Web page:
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RED SOX NOTEBOOK

New pitching coach Young not going for quick fixes

By Peter Abraham
Globe Staff / January 20, 2011

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Whether it is fair or not, new Red Sox pitching coach Curt Young will be judged largely on whether Josh Beckett is able to bounce back from a disastrous 2010 season.

The Opening Day starter, Beckett went 6-6 with a career-worst 5.78 earned run average. The Yankees were particularly abusive, torching the righthander for 29 earned runs over 26 innings.

Young’s charge is to correct that.

After lengthy discussions with general manager Theo Epstein and manager Terry Francona, Young has an idea about what needs to be fixed. But he’s keeping an open mind for now.

“I’m not inclined to say until I sit down with Josh and see him throw a baseball,’’ Young said. “I’ve watched a lot of video, [but] I’m really not going to form an opinion that way right now until I’m with him and seen him pitch.’’

Hired Nov. 2 to replace new Blue Jays manager John Farrell, Young has reached out to the pitchers, if only to say hello and introduce himself.

“I’m sure we’ll jell quick,’’ said Young, who was Oakland’s pitching coach for seven seasons.

Young was at Boston College’s indoor facility yesterday to work with players in the team’s rookie development program.

A time to refine Young spent part of his time watching lefthander Andrew Miller throw. The Sox signed the former first-round pick to a minor league deal last month.

“I know he’s very excited to be in the organization,’’ Young said. “He’s very interesting. You have a guy with that much talent, he can really help us.’’

Miller, who turns 26 in March, already has spent parts of five seasons in the majors. He has lacked consistency and picked up mechanical flaws that cost him velocity and movement on his fastball.

“He’s been through a few bumps,’’ said Young. “The opportunity to come up with the Tigers as early as he did, sometimes you wonder whether that’s a good thing or a bad thing. That’s the path he took and he’s here now.’’

Young said Miller is not a total reclamation project. It’s more refining his delivery and mind-set.

“Every pitcher has to do the fundamental things right,’’ said Young. “Those are the things I talked to him a little about.

“As we see him throw, those things have to be working in the right direction for him to throw the ball effectively. Guys get to certain ages and their mechanics are created. It’s a matter of getting him consistent and working with three pitches. We’re all very eager to see him this spring.’’

Gonzalez throwing Adrian Gonzalez, who had surgery on his right (non-throwing) shoulder last fall, has started a throwing program in California. ESPN.com reported that the first baseman played catch with his brother Monday and had no pain. Gonzalez hopes to start swinging a bat in late February and could be in Fort Myers, Fla., by the week of Feb. 7.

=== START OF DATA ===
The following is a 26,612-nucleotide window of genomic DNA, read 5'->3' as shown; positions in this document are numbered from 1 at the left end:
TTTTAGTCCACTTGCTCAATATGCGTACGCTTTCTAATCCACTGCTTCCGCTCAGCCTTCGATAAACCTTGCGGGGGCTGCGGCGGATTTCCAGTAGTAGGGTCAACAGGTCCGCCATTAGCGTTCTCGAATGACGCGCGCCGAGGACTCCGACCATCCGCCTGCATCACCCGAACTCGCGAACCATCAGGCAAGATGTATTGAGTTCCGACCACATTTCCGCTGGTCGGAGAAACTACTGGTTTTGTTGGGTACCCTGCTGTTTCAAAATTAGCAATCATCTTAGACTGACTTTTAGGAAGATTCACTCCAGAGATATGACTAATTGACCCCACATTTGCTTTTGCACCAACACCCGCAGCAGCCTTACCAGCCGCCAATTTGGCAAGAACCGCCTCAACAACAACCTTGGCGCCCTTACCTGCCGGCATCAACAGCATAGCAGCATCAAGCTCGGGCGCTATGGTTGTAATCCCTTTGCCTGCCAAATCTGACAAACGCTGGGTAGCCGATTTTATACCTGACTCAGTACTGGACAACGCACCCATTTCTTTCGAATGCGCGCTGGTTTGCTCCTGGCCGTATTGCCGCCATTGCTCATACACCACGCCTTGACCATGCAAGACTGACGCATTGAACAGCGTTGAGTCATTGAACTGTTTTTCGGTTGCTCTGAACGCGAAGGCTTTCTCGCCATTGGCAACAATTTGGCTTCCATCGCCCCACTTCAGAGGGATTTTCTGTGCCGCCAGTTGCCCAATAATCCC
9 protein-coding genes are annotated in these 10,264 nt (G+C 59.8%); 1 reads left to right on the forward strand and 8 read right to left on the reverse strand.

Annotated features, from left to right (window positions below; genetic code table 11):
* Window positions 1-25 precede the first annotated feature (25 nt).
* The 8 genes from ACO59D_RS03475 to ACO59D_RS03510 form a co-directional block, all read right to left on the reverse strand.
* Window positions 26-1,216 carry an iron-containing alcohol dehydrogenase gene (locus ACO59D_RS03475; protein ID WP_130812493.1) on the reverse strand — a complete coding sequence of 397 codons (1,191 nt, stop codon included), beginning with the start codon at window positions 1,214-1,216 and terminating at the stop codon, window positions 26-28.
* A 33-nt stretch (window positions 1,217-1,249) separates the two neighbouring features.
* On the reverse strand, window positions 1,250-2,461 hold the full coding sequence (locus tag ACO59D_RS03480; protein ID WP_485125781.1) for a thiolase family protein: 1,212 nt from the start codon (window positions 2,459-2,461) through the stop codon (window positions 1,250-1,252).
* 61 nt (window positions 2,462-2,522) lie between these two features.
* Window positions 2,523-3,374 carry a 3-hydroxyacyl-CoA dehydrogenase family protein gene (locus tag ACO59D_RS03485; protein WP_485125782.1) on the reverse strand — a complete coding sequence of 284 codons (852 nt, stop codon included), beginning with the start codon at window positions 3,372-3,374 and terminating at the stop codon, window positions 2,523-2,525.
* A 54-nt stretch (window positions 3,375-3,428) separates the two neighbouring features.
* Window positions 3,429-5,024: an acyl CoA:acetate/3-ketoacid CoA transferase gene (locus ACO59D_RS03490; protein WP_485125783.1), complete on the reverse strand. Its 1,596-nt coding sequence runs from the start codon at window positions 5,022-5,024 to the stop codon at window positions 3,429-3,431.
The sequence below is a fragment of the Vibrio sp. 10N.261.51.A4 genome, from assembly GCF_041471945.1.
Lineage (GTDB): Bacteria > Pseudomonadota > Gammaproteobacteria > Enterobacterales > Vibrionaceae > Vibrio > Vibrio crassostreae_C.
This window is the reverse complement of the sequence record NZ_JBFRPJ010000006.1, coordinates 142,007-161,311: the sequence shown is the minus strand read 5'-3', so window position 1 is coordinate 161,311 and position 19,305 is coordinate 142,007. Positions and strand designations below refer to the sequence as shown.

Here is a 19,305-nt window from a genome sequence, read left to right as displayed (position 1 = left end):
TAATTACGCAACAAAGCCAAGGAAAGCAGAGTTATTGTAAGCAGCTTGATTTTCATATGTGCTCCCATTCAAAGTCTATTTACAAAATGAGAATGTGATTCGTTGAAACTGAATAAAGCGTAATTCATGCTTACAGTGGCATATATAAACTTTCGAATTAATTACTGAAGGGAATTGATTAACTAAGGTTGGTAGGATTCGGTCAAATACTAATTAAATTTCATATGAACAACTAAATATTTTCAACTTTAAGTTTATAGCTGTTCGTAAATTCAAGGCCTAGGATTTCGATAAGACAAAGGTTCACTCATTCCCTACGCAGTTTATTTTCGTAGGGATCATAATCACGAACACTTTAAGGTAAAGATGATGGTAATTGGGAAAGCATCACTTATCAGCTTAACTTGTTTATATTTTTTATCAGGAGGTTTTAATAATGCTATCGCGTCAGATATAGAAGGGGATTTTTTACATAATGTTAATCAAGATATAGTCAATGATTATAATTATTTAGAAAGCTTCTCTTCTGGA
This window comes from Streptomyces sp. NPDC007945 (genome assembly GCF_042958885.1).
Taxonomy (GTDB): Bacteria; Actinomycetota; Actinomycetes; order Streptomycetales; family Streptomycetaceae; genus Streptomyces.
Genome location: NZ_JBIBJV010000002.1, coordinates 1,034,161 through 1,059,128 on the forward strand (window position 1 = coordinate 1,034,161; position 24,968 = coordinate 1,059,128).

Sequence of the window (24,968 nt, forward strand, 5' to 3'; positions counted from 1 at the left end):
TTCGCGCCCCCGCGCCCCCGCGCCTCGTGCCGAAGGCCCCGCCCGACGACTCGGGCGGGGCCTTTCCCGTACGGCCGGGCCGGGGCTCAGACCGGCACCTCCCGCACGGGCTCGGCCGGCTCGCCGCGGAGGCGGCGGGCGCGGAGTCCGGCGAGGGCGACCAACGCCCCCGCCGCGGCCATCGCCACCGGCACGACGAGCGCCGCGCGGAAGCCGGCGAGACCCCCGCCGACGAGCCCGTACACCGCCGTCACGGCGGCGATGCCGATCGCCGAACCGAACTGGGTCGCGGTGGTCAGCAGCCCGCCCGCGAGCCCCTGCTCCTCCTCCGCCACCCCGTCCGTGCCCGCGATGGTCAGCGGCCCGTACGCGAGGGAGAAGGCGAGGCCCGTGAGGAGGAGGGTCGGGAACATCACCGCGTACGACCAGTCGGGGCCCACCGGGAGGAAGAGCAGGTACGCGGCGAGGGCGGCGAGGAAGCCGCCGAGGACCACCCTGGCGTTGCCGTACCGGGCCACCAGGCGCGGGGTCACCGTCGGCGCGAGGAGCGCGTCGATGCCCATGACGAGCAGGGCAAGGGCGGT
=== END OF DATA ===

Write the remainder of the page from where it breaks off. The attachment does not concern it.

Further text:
The expectation is that Gonzalez will be ready for spring training games by mid-March and available for Opening Day.

Inspiring progress Outfielder Ryan Westmoreland, who underwent brain surgery last March, has been working out at the team complex in Florida and making remarkable progress, according to player development director Mike Hazen.

“We’re not going to make any hard-line predictions on a time frame when he’s actually going to play in a game,’’ said Hazen. “We’ll take it day by day. We’re seeing steady progress. It’s still going to take a little while to get him back to where he was.

“If you’re betting on any one person to get back and make it to that place, it’s him. You’d be amazed at the amount of drive. It’s inspiring is what it is. You just hope that he’s going to be able to take the field again one day because you know how bad he wants it.’’

Westmoreland, once the organization’s top prospect, was discovered to have enlarged blood vessels in his brain stem during spring training last season.

Bearing down New reliever Bobby Jenks, wearing a Chicago Bears T-shirt, also threw at BC . . . The rookies have heard from a variety of speakers during the program. Along with Epstein, Francona and others in the organization, outfielders Ryan Kalish and Darnell McDonald shared their experiences. “[Kalish] is the shining example of going about it the right way and seeing those things pay off,’’ Hazen said. “To watch him come out here in the middle of January, even when he’s not invited to this program, but wanting to come out anyway and work out side by side with these guys? His name’s been bought up quite a bit in this program.’’ Kalish said his message was simple. “Just to work hard, have fun, and don’t leave any regrets,’’ he said. “This opportunity is once in a lifetime.’’

Michael Vega of the Globe staff contributed to this report.

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